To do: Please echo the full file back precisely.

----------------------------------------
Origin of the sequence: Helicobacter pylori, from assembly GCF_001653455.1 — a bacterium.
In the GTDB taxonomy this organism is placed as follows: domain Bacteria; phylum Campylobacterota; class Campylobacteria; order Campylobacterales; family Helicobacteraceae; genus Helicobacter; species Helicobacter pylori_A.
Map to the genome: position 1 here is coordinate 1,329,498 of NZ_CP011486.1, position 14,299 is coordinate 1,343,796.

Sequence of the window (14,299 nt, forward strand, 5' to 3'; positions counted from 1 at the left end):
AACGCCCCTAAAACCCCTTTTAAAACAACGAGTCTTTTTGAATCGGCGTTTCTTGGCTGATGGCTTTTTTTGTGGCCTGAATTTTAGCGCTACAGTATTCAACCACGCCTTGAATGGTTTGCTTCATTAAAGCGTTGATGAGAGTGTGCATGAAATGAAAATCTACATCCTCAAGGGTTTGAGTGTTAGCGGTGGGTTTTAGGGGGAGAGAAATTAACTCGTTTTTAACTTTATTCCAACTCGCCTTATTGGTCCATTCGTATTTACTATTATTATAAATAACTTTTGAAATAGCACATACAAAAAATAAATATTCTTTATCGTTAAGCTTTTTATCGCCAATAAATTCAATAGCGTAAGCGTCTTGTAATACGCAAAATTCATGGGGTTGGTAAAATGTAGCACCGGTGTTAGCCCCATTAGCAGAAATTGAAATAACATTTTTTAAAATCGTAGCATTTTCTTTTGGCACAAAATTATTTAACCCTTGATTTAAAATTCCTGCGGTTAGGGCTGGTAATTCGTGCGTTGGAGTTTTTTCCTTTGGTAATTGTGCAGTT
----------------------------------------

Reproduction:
Origin of the sequence: Helicobacter pylori, from assembly GCF_001653455.1 — a bacterium.
In the GTDB taxonomy this organism is placed as follows: domain Bacteria; phylum Campylobacterota; class Campylobacteria; order Campylobacterales; family Helicobacteraceae; genus Helicobacter; species Helicobacter pylori_A.
Map to the genome: position 1 here is coordinate 1,329,498 of NZ_CP011486.1, position 14,299 is coordinate 1,343,796.

Sequence of the window (14,299 nt, forward strand, 5' to 3'; positions counted from 1 at the left end):
AACGCCCCTAAAACCCCTTTTAAAACAACGAGTCTTTTTGAATCGGCGTTTCTTGGCTGATGGCTTTTTTTGTGGCCTGAATTTTAGCGCTACAGTATTCAACCACGCCTTGAATGGTTTGCTTCATTAAAGCGTTGATGAGAGTGTGCATGAAATGAAAATCTACATCCTCAAGGGTTTGAGTGTTAGCGGTGGGTTTTAGGGGGAGAGAAATTAACTCGTTTTTAACTTTATTCCAACTCGCCTTATTGGTCCATTCGTATTTACTATTATTATAAATAACTTTTGAAATAGCACATACAAAAAATAAATATTCTTTATCGTTAAGCTTTTTATCGCCAATAAATTCAATAGCGTAAGCGTCTTGTAATACGCAAAATTCATGGGGTTGGTAAAATGTAGCACCGGTGTTAGCCCCATTAGCAGAAATTGAAATAACATTTTTTAAAATCGTAGCATTTTCTTTTGGCACAAAATTATTTAACCCTTGATTTAAAATTCCTGCGGTTAGGGCTGGTAATTCGTGCGTTGGAGTTTTTTCCTTTGGTAATTGTGCAGTT